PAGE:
For example, the "toneless" de in the Mandarin phrase tā de jiā (他的家, "his family") is low in pitch because it occurs between two yīn even tones (pronounced high and even), while the de in shéi de gǒu (谁的狗, "whose dog" is high because it occurs between a yáng even tone (rising in pitch) and a rising tone (falling in pitch and then rising again).
I have the impression that tone negation is commoner in Mandarin than in other macro-dialects, that it is greater in Běijīng than elsewhere, and that it is more frequent in lower-class than in educated usage. However it occurs to some extent in all Chinese.
A special kind of tone negation is said to occur in the lower Yangtse river basin (including Shànghǎi) in which the tone of the first syllable of a syntactic structure is extended across the whole of the structure, masking the underlying tones of the other syllables.
Here is a table showing the tone correspondences among modern Mandarin, Cantonese, and Hokkien as they are usually numbered. The letter A is used to hold the usual diacritic. For Hokkien AH shows an entering tone.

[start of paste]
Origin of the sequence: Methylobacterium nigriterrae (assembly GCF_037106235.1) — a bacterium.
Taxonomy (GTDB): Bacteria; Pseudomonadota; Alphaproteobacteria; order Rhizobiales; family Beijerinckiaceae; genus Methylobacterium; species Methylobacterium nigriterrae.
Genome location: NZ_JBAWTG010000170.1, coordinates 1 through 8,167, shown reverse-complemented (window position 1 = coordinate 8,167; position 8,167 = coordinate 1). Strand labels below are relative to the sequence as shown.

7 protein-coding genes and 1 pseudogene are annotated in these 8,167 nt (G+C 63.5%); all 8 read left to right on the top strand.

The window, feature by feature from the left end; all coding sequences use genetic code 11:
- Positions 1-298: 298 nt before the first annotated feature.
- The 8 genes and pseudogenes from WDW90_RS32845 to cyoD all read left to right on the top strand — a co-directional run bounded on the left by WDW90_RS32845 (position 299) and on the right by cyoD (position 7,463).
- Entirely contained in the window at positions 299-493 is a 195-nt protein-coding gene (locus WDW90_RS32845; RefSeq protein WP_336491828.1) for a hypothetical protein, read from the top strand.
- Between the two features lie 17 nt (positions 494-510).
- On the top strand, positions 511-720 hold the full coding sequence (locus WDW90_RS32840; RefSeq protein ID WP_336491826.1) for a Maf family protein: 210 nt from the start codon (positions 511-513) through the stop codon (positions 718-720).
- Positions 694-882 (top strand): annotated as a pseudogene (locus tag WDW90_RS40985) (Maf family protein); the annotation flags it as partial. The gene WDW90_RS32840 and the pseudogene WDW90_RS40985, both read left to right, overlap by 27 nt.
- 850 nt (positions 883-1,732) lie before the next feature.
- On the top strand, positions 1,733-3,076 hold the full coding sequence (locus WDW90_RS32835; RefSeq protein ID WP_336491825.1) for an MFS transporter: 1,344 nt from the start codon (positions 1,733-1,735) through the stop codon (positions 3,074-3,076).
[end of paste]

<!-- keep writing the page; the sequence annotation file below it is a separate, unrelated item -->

The diacritics have been standardized for a century in Mandarin and longer yet in Hokkien. Jyutping uses numbers, not diacritics. For Cantonese the scheme shown here In Cantonese Yale and Meyer Wemp systems have both been in use, and both Hong Kong and Guangzhou have been taken as standard. Yale-Guangzhou is shown here. The H shown for Cantonese shows the lower tone register, not the entering tone status.)
|Tone Name||Mandarin||Cantonese |
|Yīn Even/Píng (阴平)||1 (ā)||1 (à*)||1||1 (a)|
|Yáng Even/Píng (阳平)||2 (á)||2 (á)||4||5 (â)|
|Yīn Rising/Shǎng (阴上)||3 (ǎ)||3 (a)||2||2 (á)|
|Yáng Rising/Shǎng (阳上)||3 (ǎ)||4 (àh)||5||2(á)|
|Yīn Going/Qù (阴去入)||4 (à)||5 (áh)||3||3 (à)|
|Yáng Going/Qù (阳去)||4 (à)||6 (ah)||6||7 (ā)|
|Yīn Entering/Rù (阴入)||**||7 (āh)||1||4 (ah)|
|Middle Entering/Rù (中入)||-||8 (a)||3||-|
|Yáng Entering/Rù (阳入)||**||9 (ah)||6||8 (a̍h)|
|*-This is written ā rather than à for Hong Kong standard speech.|
**-Because the final stops have vanished in modern Mandarin, all such syllables have moved to other tone categories.